Two experiments tested the role of morphemic information and interword spacing in reading in experienced and inexperienced Chinese readers. Chinese is normally written in hanzi, or characters, which mostly represent monosyllabic morphemes, but it can also be written in pinyin, or romanised Chinese, which represents phonemes and is word-spaced. While previous research has shown that Chinese readers are slower with pinyin than hanzi materials, this has mostly been explained in terms of lack of proficiency in pinyin reading. The present study aimed at testing whether pinyin reading may be slow because morphemic information is needed for fluent Chinese reading, and phonemic information alone is not sufficient; for this purpose, the study included not only adults but also primary school students, who are experienced pinyin readers and unproficient hanzi readers. Participants performed a sentence-picture verification task. Sentences were written with morphemic or phonemic information (in hanzi or pinyin, respectively), and with interword or inter-morpheme spacing. Removing morphemic information had strong negative effects on all readers, including children. Adding interword spacing had no facilitative effects, and had some negative effects, especially with children. Results reveal the important role of morphemic information in Chinese reading, and fail to support the universality of the facilitative effects of interword spacing.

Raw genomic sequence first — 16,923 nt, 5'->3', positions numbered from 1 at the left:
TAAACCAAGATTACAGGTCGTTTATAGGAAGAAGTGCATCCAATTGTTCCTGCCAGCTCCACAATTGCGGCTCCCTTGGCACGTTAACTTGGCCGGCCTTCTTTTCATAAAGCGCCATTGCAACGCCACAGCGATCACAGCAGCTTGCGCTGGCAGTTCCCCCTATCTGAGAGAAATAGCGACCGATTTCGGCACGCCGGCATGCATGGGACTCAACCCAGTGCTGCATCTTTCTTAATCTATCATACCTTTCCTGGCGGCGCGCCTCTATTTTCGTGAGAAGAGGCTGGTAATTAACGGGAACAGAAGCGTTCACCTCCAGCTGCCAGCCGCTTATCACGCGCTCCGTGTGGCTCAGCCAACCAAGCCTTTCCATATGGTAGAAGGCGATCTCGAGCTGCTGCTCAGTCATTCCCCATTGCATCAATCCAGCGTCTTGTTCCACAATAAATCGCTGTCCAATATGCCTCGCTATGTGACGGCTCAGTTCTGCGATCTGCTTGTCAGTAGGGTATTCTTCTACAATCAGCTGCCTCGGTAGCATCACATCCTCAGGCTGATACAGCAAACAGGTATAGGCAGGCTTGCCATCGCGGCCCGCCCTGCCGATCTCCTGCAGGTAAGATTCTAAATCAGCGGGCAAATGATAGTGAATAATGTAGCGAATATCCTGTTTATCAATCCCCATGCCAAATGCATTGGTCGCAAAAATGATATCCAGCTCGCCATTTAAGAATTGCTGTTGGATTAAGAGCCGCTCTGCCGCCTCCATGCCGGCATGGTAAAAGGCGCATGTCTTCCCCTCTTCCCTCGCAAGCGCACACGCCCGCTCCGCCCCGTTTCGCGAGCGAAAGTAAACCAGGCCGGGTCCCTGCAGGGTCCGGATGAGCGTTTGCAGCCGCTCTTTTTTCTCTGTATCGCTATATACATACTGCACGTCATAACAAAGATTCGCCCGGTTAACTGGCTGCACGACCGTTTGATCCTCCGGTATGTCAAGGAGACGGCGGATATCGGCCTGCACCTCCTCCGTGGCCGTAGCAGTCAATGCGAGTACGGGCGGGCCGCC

Reading and Writing – Springer Journals
Published: Mar 10, 2012
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